Ireland pumps in Sh2.6 billion for WFP farmers

Posted on September, 18, 2018 at 10:26 am

The Irish government has released a one million euro (Sh2.6 billion) grants to support smallholder farmers in addressing value chain challenges under a project to be implemented by the World Food Programme (WFP).

The funding is part of Irish aid towards WFP humanitarian and development activities which include a feasibility study and potential pilot for farmers on the sorghum commodity value chain in Dodoma.

According to the Irish ambassador to Tanzania, Paul Shelock, Ireland also supports crucial WFP work in providing emergency food and nutrition assistance to Burundi and Congolese refugees in Kigoma region.

“Our focus now is beyond refugees… this time we are extending our support to increase farm productivity, expanding marketing opportunities, and offering training on post-harvest loss reduction said the envoy.

He said Ireland’s approach emphasizes the importance of coordinated public and private investment in the agro sector to increase farm production, and value locally, and create employment.

“Investment by private sector actors is pivotal to the transformation of Tanzania’s agricultural sector as these actors supply farm inputs, provide business services, and engage in the trading and processing of agricultural products,” he added.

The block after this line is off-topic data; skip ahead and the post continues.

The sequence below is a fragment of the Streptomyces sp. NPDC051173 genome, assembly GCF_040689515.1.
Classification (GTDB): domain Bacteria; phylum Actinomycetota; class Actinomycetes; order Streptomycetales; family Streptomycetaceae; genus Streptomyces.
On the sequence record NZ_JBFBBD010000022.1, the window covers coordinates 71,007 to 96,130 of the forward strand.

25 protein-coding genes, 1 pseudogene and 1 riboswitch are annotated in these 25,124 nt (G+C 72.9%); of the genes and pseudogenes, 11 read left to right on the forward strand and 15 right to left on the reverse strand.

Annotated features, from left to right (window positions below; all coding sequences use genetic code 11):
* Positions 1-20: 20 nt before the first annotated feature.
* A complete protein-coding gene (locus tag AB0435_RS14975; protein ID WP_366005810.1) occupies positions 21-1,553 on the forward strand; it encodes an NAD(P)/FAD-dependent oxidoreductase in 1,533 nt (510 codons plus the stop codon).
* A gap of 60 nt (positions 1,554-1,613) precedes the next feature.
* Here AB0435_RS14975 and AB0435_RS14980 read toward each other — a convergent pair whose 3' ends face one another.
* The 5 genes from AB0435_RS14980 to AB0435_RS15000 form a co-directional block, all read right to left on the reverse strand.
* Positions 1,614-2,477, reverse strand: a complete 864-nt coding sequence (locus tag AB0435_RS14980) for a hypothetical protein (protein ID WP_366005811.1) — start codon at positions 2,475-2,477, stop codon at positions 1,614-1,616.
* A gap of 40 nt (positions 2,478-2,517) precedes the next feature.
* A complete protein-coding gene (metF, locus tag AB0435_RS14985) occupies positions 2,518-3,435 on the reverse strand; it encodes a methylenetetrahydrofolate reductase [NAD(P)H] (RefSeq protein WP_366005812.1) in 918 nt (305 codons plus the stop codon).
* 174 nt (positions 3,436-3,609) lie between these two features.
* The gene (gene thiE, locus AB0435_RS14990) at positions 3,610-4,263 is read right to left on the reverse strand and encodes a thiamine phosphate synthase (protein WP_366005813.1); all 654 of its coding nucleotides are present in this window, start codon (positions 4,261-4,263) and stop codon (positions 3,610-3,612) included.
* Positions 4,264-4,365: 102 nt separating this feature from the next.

Dodoma project is expected to impact approximately 6,000 farmers.

WFP country representative Michael Dunford said the agency’s support to the farmers and the project will include financial aid where they have difficulties in access bank loans at fair interest rates.

“WFP works to find the best market for farmers and the share within them ideas on how best to overcome value chain challenges,” Dunford said

Or declining funding for refugees support Dunford said the Irish movement support is a wake-up call to our partners to join the race.

WFP announced earlier this year that it was working with authorities to integrate Tanzania into the universal methodology for measuring food security so as to facilitate a quick international response whenever there is a food shortage.

During the 2015-2016 financial year WFP, commissioned a comprehensive Zero Hunger Strategy Review on food security and nutrition in Tanzania, based on the targets of Sustainable Development Goal (SDG 2) dealing with the eradication of hunger.

The findings of the review highlighted a role for WFP in strengthening national systems for a more integrated, systematic approach to a national food security.

WFP Tanzanian’s current Country Strategic Plan (CSP), which is an update on the previous plan runs from July 2017 to June 2021.

The CSP design has been informed by the comprehensive analysis conducted with a broad range of stakeholders to identify country-specific needs and priorities in the fight to eliminate hunger and malnutrition.


Source: The Citizen